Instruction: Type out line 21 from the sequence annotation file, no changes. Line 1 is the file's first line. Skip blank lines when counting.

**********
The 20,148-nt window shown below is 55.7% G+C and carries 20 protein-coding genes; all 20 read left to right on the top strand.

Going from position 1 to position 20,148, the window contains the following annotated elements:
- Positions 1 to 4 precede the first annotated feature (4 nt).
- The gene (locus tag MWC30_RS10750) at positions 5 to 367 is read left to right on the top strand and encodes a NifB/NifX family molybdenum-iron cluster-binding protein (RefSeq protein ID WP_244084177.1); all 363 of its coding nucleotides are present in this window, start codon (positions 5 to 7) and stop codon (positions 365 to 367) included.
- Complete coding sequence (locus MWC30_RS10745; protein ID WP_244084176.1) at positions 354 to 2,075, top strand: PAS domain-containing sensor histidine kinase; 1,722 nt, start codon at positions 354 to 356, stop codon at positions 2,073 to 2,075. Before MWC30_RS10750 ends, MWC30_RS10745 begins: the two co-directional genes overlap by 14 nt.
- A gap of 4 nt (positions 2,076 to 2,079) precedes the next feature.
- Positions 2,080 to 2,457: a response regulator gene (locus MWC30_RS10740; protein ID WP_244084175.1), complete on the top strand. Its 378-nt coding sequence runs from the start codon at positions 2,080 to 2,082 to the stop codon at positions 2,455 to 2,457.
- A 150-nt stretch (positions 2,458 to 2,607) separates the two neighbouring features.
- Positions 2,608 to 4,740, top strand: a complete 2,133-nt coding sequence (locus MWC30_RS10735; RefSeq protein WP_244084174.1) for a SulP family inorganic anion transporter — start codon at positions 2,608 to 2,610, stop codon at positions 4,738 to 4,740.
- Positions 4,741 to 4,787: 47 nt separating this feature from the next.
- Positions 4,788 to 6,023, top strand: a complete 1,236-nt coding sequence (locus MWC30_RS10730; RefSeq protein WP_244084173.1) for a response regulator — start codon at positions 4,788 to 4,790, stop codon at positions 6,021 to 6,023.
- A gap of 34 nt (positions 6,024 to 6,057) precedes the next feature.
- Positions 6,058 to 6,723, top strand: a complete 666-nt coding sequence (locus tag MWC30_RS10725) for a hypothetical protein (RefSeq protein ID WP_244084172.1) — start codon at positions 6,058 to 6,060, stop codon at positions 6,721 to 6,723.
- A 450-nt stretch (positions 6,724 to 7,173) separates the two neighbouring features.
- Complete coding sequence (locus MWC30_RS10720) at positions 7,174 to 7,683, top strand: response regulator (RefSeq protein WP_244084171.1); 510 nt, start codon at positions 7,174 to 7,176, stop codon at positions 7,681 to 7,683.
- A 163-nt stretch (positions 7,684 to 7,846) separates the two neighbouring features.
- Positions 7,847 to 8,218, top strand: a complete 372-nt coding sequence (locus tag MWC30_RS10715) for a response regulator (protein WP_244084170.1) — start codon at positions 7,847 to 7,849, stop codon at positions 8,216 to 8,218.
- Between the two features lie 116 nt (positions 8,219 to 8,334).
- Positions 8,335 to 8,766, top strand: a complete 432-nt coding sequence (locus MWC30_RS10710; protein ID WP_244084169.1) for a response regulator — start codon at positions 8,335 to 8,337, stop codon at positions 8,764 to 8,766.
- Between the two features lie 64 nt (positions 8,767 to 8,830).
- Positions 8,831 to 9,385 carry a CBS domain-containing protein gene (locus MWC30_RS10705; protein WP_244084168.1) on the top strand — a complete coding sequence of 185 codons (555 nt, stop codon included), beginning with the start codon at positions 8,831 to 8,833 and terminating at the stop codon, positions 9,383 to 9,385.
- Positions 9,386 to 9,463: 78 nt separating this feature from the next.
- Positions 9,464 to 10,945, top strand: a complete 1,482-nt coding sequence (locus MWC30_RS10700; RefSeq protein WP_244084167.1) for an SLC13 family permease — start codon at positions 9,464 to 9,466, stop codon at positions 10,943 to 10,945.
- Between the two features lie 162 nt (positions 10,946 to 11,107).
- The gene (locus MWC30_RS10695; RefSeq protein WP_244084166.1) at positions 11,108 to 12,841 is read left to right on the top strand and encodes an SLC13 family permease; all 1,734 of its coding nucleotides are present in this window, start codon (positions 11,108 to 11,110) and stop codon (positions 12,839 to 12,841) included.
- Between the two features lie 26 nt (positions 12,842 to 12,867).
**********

- Positions 8,831 to 9,385 carry a CBS domain-containing protein gene (locus MWC30_RS10705; protein WP_244084168.1) on the top strand — a complete coding sequence of 185 codons (555 nt, stop codon included), beginning with the start codon at positions 8,831 to 8,833 and terminating at the stop codon, positions 9,383 to 9,385.